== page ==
Squib loads

Squib loads happen - pay attention, especially with manually operated firearms such as revolvers

view down hand gun chamber open and empty
Squib load in revolver barrel

Squib rounds are a real concern! A squib is an underpowered cartridge were the bullet either fails to leave the barrel or barely clears it. In a revolver the bullet may barely exit the case and remain in the cylinder. It may also extender slightly into the barrel and will bind up the cylinder, becoming stuck between the cylinder and forcing cone which will prevent the cylinder from turning. A more dangerous situation is the one that I observed today, where the bullet cleared the forcing cone and became lodged in the barrel, which would not stop the cylinder from turning or another round from being fired into the obstruction. The pictures show a squib load which occurred today during a LEOSA qualification with a retired officer - fortunately it was caught before damage or injury occurred.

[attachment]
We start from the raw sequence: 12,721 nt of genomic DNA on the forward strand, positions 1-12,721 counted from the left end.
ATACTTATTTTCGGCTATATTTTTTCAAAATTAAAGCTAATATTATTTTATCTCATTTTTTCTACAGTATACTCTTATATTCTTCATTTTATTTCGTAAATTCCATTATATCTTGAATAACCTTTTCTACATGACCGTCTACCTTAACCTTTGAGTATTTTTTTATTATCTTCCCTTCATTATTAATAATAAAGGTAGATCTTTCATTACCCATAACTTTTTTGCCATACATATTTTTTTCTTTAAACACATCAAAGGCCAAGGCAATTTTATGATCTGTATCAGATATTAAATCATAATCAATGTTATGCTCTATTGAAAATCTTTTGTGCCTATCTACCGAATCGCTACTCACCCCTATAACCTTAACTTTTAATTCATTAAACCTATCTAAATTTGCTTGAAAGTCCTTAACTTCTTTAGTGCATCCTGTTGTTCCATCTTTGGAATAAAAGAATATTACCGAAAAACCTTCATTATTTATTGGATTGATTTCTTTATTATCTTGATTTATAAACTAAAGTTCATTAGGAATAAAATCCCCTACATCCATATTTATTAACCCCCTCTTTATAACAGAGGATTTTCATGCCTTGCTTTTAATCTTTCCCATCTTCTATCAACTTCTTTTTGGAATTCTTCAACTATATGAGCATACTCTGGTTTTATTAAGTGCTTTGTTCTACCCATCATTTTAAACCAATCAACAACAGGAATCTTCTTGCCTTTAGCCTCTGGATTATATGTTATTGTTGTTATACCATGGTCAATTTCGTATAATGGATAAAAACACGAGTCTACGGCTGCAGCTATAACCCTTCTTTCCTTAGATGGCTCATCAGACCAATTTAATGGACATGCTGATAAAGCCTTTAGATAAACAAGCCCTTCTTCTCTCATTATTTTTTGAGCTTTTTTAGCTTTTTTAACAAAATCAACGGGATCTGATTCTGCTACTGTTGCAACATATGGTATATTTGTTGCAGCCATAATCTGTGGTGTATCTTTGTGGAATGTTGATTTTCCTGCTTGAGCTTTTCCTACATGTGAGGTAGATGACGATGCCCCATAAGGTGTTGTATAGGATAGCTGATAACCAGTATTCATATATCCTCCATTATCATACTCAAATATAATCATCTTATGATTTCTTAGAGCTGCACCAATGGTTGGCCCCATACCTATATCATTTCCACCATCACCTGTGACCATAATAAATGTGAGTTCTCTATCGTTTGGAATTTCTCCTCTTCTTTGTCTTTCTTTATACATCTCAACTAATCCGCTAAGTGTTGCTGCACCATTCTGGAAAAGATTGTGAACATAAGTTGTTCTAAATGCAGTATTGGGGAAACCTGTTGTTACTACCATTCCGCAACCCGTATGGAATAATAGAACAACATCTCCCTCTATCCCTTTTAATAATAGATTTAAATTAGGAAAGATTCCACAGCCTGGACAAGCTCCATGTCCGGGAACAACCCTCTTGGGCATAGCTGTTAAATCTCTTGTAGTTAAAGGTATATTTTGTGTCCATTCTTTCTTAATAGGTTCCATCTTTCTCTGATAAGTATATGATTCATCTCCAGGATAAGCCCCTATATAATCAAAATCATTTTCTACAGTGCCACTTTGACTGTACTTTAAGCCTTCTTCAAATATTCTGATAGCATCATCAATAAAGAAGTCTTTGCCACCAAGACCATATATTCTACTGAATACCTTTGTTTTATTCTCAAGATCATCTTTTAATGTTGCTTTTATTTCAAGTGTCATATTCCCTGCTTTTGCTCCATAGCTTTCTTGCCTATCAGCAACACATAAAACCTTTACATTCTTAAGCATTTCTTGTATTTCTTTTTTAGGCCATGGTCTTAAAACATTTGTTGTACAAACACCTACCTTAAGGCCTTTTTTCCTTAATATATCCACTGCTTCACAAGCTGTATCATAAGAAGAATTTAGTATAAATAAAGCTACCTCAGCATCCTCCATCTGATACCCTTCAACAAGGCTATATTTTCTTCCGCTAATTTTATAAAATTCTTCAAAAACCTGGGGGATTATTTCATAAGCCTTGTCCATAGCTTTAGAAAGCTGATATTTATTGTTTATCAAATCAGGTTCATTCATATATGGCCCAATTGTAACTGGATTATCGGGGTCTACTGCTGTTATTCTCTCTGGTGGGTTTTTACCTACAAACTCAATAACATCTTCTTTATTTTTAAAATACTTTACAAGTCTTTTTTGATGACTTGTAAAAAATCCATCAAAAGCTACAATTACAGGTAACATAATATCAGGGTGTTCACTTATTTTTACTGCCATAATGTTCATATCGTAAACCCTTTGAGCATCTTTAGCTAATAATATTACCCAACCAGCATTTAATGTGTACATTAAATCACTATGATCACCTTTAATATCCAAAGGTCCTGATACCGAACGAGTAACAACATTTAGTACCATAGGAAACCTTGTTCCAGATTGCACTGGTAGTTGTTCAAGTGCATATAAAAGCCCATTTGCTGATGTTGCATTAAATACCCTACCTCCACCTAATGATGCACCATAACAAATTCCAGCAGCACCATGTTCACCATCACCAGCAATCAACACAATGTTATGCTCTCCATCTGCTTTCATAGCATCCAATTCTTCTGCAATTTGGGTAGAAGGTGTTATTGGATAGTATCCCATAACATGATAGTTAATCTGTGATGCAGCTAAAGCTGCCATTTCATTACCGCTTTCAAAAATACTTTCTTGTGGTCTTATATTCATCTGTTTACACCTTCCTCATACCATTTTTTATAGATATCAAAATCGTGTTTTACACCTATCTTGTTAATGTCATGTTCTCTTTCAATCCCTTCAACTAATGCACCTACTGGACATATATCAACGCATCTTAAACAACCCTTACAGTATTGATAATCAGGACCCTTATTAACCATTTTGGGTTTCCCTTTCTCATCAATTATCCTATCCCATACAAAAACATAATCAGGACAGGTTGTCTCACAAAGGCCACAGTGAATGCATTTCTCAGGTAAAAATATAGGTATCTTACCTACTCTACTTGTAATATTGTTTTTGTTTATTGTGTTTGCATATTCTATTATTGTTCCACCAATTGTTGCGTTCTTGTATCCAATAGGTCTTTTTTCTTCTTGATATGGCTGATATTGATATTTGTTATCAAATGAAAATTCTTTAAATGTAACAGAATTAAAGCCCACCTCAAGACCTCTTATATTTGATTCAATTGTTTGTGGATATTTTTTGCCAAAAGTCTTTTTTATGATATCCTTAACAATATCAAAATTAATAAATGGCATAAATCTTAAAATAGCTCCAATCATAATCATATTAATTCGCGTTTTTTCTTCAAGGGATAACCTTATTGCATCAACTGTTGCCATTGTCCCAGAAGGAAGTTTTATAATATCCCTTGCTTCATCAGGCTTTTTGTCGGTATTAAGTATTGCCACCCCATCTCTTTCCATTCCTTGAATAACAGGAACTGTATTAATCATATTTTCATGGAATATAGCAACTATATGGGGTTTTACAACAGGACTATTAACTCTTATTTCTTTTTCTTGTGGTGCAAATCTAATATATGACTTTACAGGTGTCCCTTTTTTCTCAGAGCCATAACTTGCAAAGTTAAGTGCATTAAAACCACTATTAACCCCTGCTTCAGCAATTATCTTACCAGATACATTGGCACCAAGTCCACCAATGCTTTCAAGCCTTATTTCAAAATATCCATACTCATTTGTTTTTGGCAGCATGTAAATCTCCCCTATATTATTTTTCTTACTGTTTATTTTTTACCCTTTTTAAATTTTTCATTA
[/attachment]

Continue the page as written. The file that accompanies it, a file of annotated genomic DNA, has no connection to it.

Revolvers remain an extremely effective defensive tool, and are highly recommended. However, they do have distinctive characteristics that must be considered if used in this manner. One of the more positive aspects is the double action revolver's ability to feed a wide range of ammunition. In fact, if a round fails to fire the user simply presses the trigger again - no need to clear the action like you would have to with a semi auto. This will cycle to the next round, keeping the user in the fight. However, it is critical that the user pay attention to each round. Where a squib round will often fail to cycle a semi-auto, thus alerting a shooter to a problem, a revolver user who presses the trigger again can cause a catastrophic failure - which can result in serious injury or death to the user. If a bullet is lodged in the barrel and a second cartridge fired launches that bullet into the first, the gun can burst apart. Pay attention to your firing - especially with reloaded and practice ammo, where quality control is not as strict. This is a concern with all firearms, however of particular concern to manually operated systems such as revolvers, slide action, bolt action, lever action, etc. Contact First Circle Safety on how to identify a squib round and for proper training.

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